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A Drop of the Hard StuffReview - A Drop of the Hard Stuff
by Lawrence Block
Mulholland Books, 2010
Review by Robert Scott Stewart, Ph.D.
Mar 22nd 2011 (Volume 15, Issue 12)

"I've often wondered … how it would all have gone if I'd taken a different turn." So begins Lawrence Block's new mystery novel, A Drop of the Hard Stuff, the last in a series of 17 novels featuring Mathew Scudder, a recovering alcoholic and ex NYC policeman turned unofficial private investigator. As it opens, Scudder and his long time friend, the violent criminal and saloon owner, Mick Ballou, are sitting up late in Mick's saloon reminiscing about how their lives have turned out, and how they could have turned out differently. This leads Scudder to tell Mick a story from a number of years ago during his first year of sobriety. The story centers on the murder of Jack Ellery, a petty criminal and acquaintance of Scudder, who was also recovering from alcoholism.  Hired by Ellery's AA sponsor, Scudder comes to think that Ellery's murder may have resulted from his fulfilling steps 8 and 9 of AA's 12 step program, which stipulate that one make a list of all persons they harmed and make amends to them. Scudder comes to believe that Ellery wanted to make amends for a murder he and a former partner in crime committed. Upon hearing of Ellery's plan, his former partner murdered him to keep him quiet.

Unfortunately, the mystery of Ellery's murder and Scudder's solving of it isn't up to Block's Scudder series standards. But those standards are exceedingly high: at their best, the Scudder novels are as good as mystery writing gets. But I would argue that the novel's real focus isn't the mystery of Ellery's murder. Rather it is on an issue related to the novel's first line. What forces govern the direction(s) our lives take? To what extent do we individually have control over these events, and to what extent is it the product of chance, luck (either good or bad), or some 'master plan' imposed by some 'higher power.' Ultimately, the novel is about recovery, particularly from alcohol. In this respect, it is significant that while in other Scudder novels, violence, which is always lying just under the surface threatening to burst out, is typically his main threat; Scudder's main menace in A Drink of the Hard Stuff is alcohol. Hence, when his main foe threatens him, he does so by leaving an open bottle of bourbon on his apartment table.

During the course of the novel, Scudder attends AA meetings all over Manhattan as he nears his first year anniversary of sobriety. Relatively new to the program, Scudder focuses on getting through one day at a time without alcohol, and so he is not formally engaged in going through any of the program's twelve steps. And yet, he constantly reflects on them and on issues they raise. For example, the first three insist that we stop thinking that the world revolves around us and that we alone have ultimate control over all aspects of our lives. Hence, the first three steps require that one admits they are powerless over alcohol, that their lives have become unmanageable, that they must believe in a Greater Power that can restore them to sanity, and that they make a decision to turn their will and their lives over to the care of God.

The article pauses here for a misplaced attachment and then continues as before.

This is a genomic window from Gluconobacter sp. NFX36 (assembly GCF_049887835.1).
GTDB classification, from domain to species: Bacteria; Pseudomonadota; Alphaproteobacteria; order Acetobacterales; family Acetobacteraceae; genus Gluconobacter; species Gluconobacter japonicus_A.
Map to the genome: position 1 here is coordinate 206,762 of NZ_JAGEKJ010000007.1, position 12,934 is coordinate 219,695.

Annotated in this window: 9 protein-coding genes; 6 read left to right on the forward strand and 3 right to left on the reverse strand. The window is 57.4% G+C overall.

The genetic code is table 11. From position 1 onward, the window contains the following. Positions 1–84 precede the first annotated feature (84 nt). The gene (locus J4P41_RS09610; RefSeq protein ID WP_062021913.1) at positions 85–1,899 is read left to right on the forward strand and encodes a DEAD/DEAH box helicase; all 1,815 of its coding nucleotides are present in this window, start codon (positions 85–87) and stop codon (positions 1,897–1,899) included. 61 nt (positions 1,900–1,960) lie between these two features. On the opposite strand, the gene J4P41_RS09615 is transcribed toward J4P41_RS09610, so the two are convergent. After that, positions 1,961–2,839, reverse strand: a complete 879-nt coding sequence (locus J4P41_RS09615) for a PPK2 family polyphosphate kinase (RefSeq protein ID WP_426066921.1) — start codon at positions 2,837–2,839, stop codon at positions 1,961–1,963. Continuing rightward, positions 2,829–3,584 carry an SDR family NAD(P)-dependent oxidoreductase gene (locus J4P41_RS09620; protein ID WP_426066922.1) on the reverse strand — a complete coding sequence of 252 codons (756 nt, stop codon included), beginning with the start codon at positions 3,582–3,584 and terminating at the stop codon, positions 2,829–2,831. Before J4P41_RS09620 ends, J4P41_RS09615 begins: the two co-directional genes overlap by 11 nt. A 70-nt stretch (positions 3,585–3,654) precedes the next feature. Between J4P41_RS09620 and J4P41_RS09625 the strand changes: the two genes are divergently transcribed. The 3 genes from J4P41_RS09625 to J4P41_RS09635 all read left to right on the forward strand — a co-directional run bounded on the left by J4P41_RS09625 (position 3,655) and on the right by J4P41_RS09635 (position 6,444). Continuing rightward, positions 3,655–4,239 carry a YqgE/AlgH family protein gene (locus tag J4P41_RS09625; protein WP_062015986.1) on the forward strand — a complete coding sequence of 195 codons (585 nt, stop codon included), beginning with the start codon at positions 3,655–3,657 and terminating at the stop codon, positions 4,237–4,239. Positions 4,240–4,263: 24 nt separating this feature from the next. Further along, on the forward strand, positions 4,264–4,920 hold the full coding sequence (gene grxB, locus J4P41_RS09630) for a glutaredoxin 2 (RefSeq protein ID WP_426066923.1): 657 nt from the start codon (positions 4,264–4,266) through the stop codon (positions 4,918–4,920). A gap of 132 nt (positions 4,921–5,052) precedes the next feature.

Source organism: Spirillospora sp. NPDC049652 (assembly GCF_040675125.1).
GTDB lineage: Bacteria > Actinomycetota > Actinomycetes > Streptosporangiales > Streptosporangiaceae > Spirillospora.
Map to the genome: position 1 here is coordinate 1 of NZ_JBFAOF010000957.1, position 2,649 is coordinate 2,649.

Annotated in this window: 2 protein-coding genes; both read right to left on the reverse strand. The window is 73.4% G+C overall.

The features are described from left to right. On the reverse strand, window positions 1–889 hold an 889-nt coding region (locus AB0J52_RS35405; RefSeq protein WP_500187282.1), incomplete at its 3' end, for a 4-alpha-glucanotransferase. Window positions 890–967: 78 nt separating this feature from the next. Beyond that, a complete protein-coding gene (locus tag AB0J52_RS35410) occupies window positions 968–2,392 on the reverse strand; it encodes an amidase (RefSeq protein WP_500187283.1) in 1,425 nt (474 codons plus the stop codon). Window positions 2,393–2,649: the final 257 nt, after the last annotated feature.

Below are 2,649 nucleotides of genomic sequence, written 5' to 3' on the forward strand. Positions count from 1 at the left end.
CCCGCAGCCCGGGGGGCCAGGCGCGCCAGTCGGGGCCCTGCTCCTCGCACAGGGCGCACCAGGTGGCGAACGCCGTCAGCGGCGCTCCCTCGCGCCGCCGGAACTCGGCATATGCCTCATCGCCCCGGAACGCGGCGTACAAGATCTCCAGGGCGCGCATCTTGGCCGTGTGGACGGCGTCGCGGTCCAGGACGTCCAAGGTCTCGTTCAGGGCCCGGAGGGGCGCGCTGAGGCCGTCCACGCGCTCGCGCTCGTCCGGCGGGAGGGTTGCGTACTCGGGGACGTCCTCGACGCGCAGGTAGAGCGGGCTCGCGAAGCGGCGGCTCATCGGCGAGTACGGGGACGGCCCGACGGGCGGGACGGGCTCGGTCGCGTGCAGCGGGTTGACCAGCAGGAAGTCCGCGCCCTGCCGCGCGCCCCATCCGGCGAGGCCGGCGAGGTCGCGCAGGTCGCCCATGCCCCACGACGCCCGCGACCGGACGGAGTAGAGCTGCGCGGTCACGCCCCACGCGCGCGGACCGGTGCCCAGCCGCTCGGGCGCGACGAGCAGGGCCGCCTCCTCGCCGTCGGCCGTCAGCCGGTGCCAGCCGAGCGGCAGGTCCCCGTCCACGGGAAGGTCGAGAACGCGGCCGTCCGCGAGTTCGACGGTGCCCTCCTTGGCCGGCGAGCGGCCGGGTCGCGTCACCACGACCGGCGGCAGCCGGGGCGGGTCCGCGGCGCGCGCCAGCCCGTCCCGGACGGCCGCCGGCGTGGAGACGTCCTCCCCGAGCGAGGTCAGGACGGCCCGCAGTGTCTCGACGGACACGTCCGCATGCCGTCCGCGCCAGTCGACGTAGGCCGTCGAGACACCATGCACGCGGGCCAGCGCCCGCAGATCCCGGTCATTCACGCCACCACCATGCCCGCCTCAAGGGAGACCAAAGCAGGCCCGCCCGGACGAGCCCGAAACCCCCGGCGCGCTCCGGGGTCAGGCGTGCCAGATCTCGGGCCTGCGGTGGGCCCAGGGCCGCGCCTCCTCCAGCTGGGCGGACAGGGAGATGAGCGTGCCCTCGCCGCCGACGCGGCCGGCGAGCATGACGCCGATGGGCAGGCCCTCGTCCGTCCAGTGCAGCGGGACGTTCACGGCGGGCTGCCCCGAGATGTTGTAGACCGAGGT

Scudder struggles to accept the message of these steps. Though he spends lots of time sitting in churches thinking and tithing anonymously whatever income he receives for doing favors for his friends, as he describes his work as a private PI, Scudder is not an overtly religious man. He certainly seems skeptical of the Christian belief in a benevolent, omniscient, and omnipotent God, and seems instead to believe that "Life is but a game and we are the playthings of the gods."

This belief seems supported, at least indirectly, at the novel's end. Without revealing too much of the its ending, let me simply say that though Scudder finds Ellery's murderer, he is unable to bring him to justice. Indeed, he and the murderer are in a "Mexican standoff" and both are forced to go their own ways without an ultimate resolution, which Scudder seems to accept. Ultimately, then, the novel seems to leave us with the message of the Serenity Prayer, yet another foundation of the AA movement: "God, grant me the serenity to accept the things I cannot change, courage to change the things I can, and wisdom to know the difference."

A Drop of the Hard Stuff is certainly worth the read even though it is one of the lesser novels in the series. Fans of the Scudder series will be disappointed that while his AA sponsor, Jim Faber, is a central character in the book; other characters from the series are not. Mick Ballou makes  only a cursory appearance at the beginning and end, and TJ, the Times Square hustler who became an invaluable part of his investigative 'team' as well as a surrogate son, and his wife, Elaine Mardell, an ex hooker turned art gallery owner and philanthropist, are absent.  But the city of New York is, as always, omnipresent as is the crisp dialogue, witty repartee, and thought inspiring questions about life and our place in it.

Block has said that this will be the last Scudder novel. For those of us who have been fans of the series for many, many years, this is sad news. And yet, as Scudder might say, the time for it has perhaps come.

 

© 2011 Robert Scott Stewart

 

Robert Scott Stewart, Ph.D., Professor and Chair of Philosophy, Cape Breton University


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